10 Questions: Kenneth Udoibok

HCBA - 10 Questions Udoibok

Kenneth Ubong Udoibok, a solo practitioner, shares what brought him to the U.S., the challenges of being a solo practitioner, and what else he is passionate about.

1. Many professionals have an elevator pitch. What’s yours? 

I don’t really have a pitch because it is hard to create one that encapsulates all areas of my practice. When asked, I used to say, “I sue bad cops and bad insurance companies.” I stopped using that response because I do more than that. Maybe I should just say “I will work very hard for you, if you hire me.” That’s truly how I practice. I believe that I have the energy to outwork my opponents. 

2. You were born and raised in Nigeria. What brought you to the US?
I lived in the U.S. for many years in my mind before I physically moved here!
As a child in Nigeria, I wanted to learn all I could about social and political events outside Nigeria, particularly the US. I read about the American/Vietnam war and the political turmoil in the U.S.. Political events leading to President Richard Nixon’s resignation from office were very intriguing to me. I couldn’t read enough about American presidential political campaigns. 

I remember that I took the bus to school and there was a newsstand by my bus stop at the heart of Lagos, Nigeria. I would read Newsweek magazine and other newspapers while I waited for my bus, but I couldn’t afford to buy them. The newsstand owner did not object to my reading his papers for free. My mother was a teacher and she knew my interest in American politics. It was odd to her, but she made an agreement with me: if I got my grades up, she would buy me Newsweek. I wasn’t a very good student, but sure enough getting a regular supply of Newsweek was motivation enough to improve my grades. As I am talking with you now, I can still smell the sweet fragrance from opening a brand-new Newsweek magazine. I was captivated by politics and world events, and the power of the U.S. media. So, when I graduated from my post high school program, a confluence of events necessitated that I come to the U.S. to attend college at the University of Wisconsin-Stevens Point where I studied film and television. 

3. Why did you decide to go to law school?
I wanted to produce war documentaries or be a television news correspondent. But the reality of my race and Nigerian accent limited my options. Americans can be unaccommodating and impatient with people with foreign accents. So, I became a television news photographer and video editor. The job was lacking something very important that I needed in my life. Television news did not allow me to develop meaningful relationships with the people we covered. The focus was always about the next news story. Events changed when I worked at the Minnesota State Senate Media Services. There, I met activists and politicians who were attorneys and I saw the relationships they built with people and the difference they made in peoples’ lives. I met my wife there. I knew then that becoming a lawyer would allow me to help people and develop long lasting relationships with people I care about. So, I enrolled at William Mitchell College of Law [now Mitchell Hamline School of Law]. 

4. As a solo practitioner, what is the best part of your job?
I get to help people that are abused by governments, employers, and big insurance companies. I make sure that my clients are heard, no matter their state in life. Also, I don’t have to worry about getting fired by my boss because I haven’t had one during most of my practice.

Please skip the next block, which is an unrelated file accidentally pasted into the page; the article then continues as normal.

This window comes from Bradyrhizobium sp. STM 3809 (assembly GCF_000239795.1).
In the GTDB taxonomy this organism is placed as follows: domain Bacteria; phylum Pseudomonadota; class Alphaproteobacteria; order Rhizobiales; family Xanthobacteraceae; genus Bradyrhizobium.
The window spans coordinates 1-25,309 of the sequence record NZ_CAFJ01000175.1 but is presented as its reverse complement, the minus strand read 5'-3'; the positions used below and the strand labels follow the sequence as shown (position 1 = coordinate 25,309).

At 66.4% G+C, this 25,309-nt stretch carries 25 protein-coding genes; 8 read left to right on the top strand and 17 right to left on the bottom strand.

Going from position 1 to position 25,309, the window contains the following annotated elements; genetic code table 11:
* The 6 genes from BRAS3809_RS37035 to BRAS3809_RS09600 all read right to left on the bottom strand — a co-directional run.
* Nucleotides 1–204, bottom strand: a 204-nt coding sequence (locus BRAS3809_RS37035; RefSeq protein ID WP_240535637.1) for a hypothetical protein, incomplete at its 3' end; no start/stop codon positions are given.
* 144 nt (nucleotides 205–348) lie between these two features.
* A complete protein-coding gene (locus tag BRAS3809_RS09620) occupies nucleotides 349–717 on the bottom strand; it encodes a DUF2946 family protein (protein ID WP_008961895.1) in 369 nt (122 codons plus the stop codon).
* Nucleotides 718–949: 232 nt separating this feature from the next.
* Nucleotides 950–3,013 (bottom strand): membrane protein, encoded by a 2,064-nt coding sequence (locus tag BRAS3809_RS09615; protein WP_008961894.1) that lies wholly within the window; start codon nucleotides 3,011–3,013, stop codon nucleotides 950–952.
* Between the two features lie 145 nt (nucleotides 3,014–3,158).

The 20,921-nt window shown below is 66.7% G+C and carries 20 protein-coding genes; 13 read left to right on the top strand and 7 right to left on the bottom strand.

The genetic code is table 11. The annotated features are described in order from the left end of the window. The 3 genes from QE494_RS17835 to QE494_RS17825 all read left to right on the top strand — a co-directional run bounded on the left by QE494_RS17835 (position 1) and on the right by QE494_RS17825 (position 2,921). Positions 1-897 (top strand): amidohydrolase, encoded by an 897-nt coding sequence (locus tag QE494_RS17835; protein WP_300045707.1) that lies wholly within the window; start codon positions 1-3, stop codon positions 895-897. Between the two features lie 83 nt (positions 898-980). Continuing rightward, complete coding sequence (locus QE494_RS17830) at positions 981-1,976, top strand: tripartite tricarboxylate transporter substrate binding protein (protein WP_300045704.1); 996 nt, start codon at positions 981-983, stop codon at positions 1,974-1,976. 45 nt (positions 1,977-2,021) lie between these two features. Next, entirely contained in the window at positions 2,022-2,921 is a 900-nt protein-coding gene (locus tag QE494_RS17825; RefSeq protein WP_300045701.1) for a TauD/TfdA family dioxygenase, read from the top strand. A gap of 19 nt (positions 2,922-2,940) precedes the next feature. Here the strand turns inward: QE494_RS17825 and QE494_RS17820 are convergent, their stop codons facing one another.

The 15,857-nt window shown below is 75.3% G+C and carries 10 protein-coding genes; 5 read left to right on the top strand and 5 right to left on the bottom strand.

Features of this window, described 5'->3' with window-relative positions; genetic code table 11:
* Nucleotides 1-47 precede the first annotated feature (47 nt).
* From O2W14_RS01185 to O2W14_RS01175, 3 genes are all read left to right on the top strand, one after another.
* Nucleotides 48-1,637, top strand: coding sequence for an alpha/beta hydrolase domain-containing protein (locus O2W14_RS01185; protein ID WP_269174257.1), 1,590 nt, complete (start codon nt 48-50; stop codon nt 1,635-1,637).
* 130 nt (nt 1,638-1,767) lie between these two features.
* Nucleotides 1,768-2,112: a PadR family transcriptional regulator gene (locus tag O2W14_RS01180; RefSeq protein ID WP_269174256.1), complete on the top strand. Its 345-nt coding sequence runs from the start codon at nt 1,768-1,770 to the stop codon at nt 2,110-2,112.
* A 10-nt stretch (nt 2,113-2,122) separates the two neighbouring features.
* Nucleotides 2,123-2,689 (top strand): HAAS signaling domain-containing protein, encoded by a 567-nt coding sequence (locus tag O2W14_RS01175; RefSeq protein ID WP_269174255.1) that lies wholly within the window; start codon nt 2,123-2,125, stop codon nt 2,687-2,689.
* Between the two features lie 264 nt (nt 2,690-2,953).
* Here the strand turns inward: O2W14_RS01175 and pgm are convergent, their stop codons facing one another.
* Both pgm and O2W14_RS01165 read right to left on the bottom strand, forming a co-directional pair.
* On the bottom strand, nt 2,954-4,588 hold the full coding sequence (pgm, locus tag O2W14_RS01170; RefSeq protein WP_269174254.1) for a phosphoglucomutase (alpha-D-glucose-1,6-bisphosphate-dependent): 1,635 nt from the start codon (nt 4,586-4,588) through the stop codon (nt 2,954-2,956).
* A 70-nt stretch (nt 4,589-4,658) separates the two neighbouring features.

5. What is the most challenging part of having your own law firm?
Solo practice can be isolating because you are your own boss and you bear all the responsibilities of your law practice. You must be good at every aspect of your practice, including administration. There’s hardly any downtime. Vacationing is very stressful because of the pile of work you will be returning to. It’s better not to vacation for more than three days! 

6. If you were not a lawyer, what would you be?
If I had the skills, I would love to be a carpenter. It would be satisfying to build my ideal retirement home. Realistically, I would love to be a full-time pastor. I currently pastor a small storefront congregation called the Apostolic Church in St Paul.  

7. What is the best advice you’ve ever been given?
A law school professor once told me “Locate your office as close as possible to the courthouse. That way, the courthouse will not be as intimidating as it is to some lawyers.” I took his direction. My office building shares a wall with the US District Court in Minneapolis.

8. What are you reading these days?
I read mostly magazines and national newspapers. However, the best book I’ve ever read is Team of Rivals by Doris Goodwin. When I was reading her book, I felt like I lived during Abraham Lincoln’s political campaign as well as the formation of his government. 

9. How do you like to spend your free time?
I enjoy listening to reggae. If time and money would allow, I would love to go from city to city watching live reggae music. I also love watching my kids play competitive sports. I have attended their games for the last 17 years. I have three more years of watching my younger son play college football. I will soon be transitioning to watching my older son coach high school football.  

10. What are you passionate about?
Racial justice, equity, and fairness. The impact of race in the American life and justice system is disheartening and paralyzing. Few are willing to admit that our decisions are often driven by our perceptive irrational biases. Who subdues the emotional pain when powerful people or institutions impact our lives based on irrational biases? Through my work in employment law, police brutality, and third-party claims litigation, I try to show the barriers people face in our justice system. 

Managing Editor
Elsa Cournoyer

Executive Editor

Joseph Satter